Natasha declared Wednesday night that if no one returns to the bridge, he has won.
If you read my very last post, you know that our community suffered a tragedy this past Sunday evening when a lone gunman shot and killed two adult men and an 11 year old girl on the Trestle Trail bridge, not far from where I work. The community has since come together with love and support of the victims and their families in many heartfelt ways.
At lunch today, I drove over to Fritse Park to walk the length of the bridge and found an usual number of vehicles (for a Thursday noon) at the park.
I had to park in the overflow lot.
Several people were on their way into the park and in the distance, I saw a fairly large group of people walking onto the bridge. It turned out this was a group from the YMCA, where Erin Stoffel worked part-time. They walked out to the middle of the bridge and under the red pavilion, where others had laid flowers and memorials.
It was a windy walk across the bridge. As I passed the red pavilion and the gathered group from the Y, I struck up a conversation with a young woman, who had also come for a walk during her lunch time. She felt a sort of kinship with Erin Stoffel as she had lost her husband five years ago in a traffic accident. This young woman was left with a two-year-old boy to raise on her own. “You never know,” she said to me, “when these things will happen.” Jane and her son visit the park and walk the bridge frequently. It is her intent that fear not keep them from this place.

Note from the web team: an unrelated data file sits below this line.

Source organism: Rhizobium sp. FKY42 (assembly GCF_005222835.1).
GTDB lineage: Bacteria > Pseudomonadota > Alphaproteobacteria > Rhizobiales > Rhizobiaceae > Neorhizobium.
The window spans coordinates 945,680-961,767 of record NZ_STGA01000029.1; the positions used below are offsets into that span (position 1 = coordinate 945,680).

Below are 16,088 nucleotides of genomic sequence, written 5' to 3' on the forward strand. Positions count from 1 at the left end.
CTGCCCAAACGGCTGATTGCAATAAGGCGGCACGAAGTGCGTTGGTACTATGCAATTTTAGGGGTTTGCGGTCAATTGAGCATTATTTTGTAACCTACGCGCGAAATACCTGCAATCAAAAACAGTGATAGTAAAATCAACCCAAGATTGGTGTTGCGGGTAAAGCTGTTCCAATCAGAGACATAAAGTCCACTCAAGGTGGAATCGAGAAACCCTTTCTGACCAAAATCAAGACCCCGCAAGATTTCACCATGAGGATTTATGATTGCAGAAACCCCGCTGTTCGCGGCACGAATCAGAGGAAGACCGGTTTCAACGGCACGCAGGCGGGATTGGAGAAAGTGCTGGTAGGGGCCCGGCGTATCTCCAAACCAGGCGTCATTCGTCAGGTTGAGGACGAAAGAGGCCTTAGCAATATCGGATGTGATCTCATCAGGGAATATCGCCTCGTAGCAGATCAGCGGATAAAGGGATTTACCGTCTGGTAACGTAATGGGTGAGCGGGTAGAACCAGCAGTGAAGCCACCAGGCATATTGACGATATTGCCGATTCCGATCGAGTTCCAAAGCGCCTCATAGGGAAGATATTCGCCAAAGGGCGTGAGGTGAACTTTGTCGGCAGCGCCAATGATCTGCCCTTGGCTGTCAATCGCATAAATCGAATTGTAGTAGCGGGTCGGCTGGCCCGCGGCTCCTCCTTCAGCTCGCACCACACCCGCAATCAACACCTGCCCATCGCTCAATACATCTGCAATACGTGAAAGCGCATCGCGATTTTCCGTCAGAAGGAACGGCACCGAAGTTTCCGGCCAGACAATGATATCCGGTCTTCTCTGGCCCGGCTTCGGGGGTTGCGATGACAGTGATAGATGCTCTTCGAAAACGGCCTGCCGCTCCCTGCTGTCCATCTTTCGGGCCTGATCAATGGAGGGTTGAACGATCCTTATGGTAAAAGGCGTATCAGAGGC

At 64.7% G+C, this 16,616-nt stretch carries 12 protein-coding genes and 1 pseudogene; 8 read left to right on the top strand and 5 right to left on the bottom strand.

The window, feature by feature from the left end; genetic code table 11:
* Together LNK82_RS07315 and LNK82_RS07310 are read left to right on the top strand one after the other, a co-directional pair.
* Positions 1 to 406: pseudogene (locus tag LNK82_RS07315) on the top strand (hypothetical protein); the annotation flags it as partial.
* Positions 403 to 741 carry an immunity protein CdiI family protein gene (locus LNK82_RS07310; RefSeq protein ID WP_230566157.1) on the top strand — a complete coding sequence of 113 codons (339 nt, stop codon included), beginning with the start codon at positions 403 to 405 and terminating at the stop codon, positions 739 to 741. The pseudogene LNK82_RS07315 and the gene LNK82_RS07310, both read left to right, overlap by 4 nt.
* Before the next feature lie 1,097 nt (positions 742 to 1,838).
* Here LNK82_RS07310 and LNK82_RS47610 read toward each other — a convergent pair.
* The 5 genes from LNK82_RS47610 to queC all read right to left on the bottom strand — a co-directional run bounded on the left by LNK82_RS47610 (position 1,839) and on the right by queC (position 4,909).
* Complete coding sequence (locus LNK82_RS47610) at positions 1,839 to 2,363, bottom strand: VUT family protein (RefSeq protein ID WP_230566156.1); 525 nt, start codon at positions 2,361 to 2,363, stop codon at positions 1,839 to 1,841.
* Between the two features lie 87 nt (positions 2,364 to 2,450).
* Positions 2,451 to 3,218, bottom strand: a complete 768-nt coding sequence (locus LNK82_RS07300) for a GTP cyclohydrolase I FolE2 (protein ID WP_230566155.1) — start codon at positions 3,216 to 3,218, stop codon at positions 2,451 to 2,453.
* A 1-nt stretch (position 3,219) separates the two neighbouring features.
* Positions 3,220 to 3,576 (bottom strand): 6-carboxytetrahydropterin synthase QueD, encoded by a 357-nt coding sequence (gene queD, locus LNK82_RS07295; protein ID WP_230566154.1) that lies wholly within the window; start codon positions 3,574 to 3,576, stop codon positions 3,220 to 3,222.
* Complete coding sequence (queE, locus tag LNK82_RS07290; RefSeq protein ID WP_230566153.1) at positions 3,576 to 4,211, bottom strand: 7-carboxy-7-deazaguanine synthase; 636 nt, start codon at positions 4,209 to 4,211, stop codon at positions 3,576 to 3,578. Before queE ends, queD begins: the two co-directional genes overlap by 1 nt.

Fear cannot win, for if it does, then the shooter wins.
That is the main reason I went there today. That is one of the reasons that people were there today. There will be another group on the bridge tonight, holding a prayer service and keeping community with a potluck afterwards. There will be others that will walk or bike the bridge on Friday. And Saturday. And for many summer days to come.
He didn’t win. Fear didn’t win. Not today. Not ever.
Epilogue: Erin Stoffel was listed in serious condition as of Wednesday night, but is expected to survive. When she was able to speak she clarified her husband’s last words were, “I forgive him.” Although Jon Stoffel didn’t ask his wife to forgive, she has said that she also forgives the shooter. Erin understands that if forgiveness isn’t granted, we may as well never walk the bridge again.